Though this quest for ‘social justice’ must tread through regular politics, it cannot be achieved by regular politics. That’s where the pitchforks come in. ‘Direct action’—as Mr. Obama’s longtime confederates at ACORN (the Association of Community Organizers for Reform Now) euphemistically put it—is the organizer’s signal tactic. Action, Alinsky taught, is the very point of organizing. ‘Direct action’ is barely disguised code for the occasional use, and the omnipresent threat, of mob mischief, unleashed against the law-abiding bourgeoisie. The organizer prospers by defining down our ethical boundaries—or, looked at the other way, by legitimizing extortion.
In the short run, the goal of direct action is sheer extortion—i.e., to coerce capitulation in the controversy of the moment, be it a private business’s right to compensate employees or build production plants as it sees fit; a state’s sovereign power to defend itself by enforcing immigration laws; or Leviathan’s grab of one-sixth of the U.S. economy under the banner of ‘healthcare reform.’ Over the long haul, the goal is to demoralize civil society, to convince opponents that the ‘change’ in regular processes—particularly, reliance on the law—will be unavailing.Andrew McCarthy, political analyst
‘The undisputed master of agitation’;
For several years, Obama himself taught workshops on the Alinsky method.
Three of Obama’s mentors in Chicago were trained at the Saul Alinsky-founded Industrial Areas Foundation (IAF).
One of Obama’s early mentors in the Alinsky method, Mike Kruglik, would later say the following about Obama:
“He was a natural, the undisputed master of agitation, who could engage a room full of recruiting targets in a rapid-fire Socratic dialogue, nudging them to admit that they were not living up to their own standards. As with the panhandler, he could be aggressive and confrontational. With probing, sometimes personal questions, he would pinpoint the source of pain in their lives, tearing down their egos just enough before dangling a carrot of hope that they could make things better.”Mike Kruglik
Hillary’s admiration for Saul Alinsky;
In 1969 Hillary wrote her 92-page Wellesley senior thesis on the theories of radical Chicago organizer Saul Alinsky; There is Only the Fight… An Analysis of the Alinsky Model. That model may be the reason why, after Bill Clinton took office, nasty tactics, shifting blame, and truth-parsing became commonplace in American politics. A great admirer of Alinsky’s activist tactics, Hillary met with the famed author several times in 1968 to interview him personally. She concluded her thesis by stating:
“Alinsky is regarded by many as the proponent of a dangerous socio/political philosophy. As such, he has been feared — just as Eugene Debs [the five-time Socialist Party candidate for U.S. President] or Walt Whitman or Martin Luther King has been feared, because each embraced the most radical of political faiths.”Hillary Rodham Clinton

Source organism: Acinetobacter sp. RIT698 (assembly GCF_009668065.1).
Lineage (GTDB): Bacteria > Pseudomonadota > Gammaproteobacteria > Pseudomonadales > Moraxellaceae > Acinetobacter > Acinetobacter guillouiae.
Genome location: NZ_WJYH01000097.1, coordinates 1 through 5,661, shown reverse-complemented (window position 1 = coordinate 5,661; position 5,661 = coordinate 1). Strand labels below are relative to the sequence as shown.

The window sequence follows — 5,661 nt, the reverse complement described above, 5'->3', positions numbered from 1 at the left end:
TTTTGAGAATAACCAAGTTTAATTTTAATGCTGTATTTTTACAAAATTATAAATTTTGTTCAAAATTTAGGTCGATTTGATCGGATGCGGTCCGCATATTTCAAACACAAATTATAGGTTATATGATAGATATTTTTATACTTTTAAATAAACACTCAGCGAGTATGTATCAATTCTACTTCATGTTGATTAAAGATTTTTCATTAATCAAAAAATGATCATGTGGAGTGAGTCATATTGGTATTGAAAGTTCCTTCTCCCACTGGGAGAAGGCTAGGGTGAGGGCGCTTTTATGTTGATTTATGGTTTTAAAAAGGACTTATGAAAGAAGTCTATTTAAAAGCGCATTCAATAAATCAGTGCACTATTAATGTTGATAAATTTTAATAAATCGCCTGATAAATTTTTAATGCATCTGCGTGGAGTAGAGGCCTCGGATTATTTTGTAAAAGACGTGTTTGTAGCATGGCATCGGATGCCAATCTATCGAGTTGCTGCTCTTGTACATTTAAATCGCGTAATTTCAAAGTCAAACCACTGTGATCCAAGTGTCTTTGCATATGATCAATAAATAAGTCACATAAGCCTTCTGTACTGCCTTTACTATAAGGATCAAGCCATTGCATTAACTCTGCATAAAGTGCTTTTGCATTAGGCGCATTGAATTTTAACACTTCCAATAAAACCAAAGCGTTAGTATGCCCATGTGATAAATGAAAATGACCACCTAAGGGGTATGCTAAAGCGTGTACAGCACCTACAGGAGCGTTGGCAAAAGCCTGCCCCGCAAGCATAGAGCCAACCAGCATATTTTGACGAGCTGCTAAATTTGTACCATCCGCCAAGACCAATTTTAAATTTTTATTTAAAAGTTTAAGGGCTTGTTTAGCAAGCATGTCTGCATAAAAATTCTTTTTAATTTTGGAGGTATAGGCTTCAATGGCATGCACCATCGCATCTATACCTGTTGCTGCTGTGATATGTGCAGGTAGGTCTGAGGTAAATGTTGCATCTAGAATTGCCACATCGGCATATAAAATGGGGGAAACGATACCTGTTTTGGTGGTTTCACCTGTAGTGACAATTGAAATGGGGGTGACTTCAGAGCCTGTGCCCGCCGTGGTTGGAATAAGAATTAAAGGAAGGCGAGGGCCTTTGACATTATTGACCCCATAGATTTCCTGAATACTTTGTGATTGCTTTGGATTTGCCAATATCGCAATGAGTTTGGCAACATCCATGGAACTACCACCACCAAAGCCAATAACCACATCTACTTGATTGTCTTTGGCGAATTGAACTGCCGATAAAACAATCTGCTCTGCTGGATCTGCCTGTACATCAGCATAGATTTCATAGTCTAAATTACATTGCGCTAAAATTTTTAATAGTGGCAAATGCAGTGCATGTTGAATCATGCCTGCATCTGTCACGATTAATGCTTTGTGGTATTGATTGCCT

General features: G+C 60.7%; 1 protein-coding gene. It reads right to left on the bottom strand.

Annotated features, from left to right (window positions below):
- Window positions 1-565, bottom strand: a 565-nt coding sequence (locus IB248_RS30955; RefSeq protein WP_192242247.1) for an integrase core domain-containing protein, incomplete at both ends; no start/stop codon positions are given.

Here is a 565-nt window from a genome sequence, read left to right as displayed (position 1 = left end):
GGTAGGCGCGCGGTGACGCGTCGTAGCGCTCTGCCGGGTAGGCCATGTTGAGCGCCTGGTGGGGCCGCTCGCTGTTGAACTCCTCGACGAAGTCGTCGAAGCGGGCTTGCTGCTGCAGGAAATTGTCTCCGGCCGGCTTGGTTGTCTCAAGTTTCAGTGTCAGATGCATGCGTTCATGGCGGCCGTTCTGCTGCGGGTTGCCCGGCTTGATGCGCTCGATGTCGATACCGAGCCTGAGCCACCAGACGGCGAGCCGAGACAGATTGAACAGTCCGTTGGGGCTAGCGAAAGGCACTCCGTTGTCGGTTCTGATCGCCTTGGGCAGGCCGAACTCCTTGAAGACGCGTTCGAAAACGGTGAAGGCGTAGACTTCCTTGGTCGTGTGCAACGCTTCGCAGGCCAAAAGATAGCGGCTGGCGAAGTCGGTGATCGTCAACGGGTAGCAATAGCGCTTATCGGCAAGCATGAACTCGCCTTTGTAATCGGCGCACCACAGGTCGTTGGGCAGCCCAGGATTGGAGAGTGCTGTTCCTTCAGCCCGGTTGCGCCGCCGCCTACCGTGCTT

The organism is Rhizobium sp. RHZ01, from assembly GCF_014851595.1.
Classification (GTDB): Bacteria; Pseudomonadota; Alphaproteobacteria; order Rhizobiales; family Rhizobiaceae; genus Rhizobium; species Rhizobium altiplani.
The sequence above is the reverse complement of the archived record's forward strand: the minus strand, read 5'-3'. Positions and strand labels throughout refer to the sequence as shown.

Her conclusion also included this sentence: “If the ideals Alinsky espouses were actualized, the result would be social revolution.”
*’THERE IS ONLY THE FIGHT… An Analysis of the Alinsky Model.’
– Hillary Clinton’s senior thesis on Saul Alinsky; [PDF].
*Hillary Clinton-Saul Alinsky correspondence revealed here.
Alinsky’s book; ‘Rules For Radicals’;
As a preface, Alinsky dedicated his book to the figure who inspired him to write it – Lucifer;
“Lest we forget at least an over-the-shoulder acknowledgment to the very first radical: from all our legends, mythology, and history (and who is to know where mythology leaves off and history begins – or which is which), the first radical known to man who rebelled against the establishment and did it so effectively that he at least won his own kingdom – Lucifer.”Saul Alinsky, Rules for Radicals
- “Power is not only what you have but what the enemy thinks you have. Power is derived from 2 main sources – money and people. ‘Have-Nots’ must build power from flesh and blood.”
- “Never go outside the expertise of your people.”
- “Whenever possible go outside the expertise of the enemy.”
- “Make the enemy live up to its own book of rules.”
- “Ridicule is man’s most potent weapon. There is no defense. It’s irrational. It’s infuriating. It also works as a key pressure point to force the enemy into concessions.”
- “A good tactic is one your people enjoy.”
- “A tactic that drags on too long becomes a drag.”
- “Keep the pressure on.”
- “The threat is usually more terrifying than the thing itself. Imagination and ego can dream up many more consequences than any activist.”
- “The major premise for tactics is the development of operations that will maintain a constant pressure upon the opposition.”
- “If you push a negative hard and deep enough it will break through into its counterside. Violence from the other side can win the public to your side because the public sympathizes with the underdog.”
- “The price of a successful attack is a constructive alternative.”
- “Pick the target, freeze it, personalize it, and polarize it. Cut off the support network and isolate the target from sympathy. Go after people and not institutions; people hurt faster than institutions.”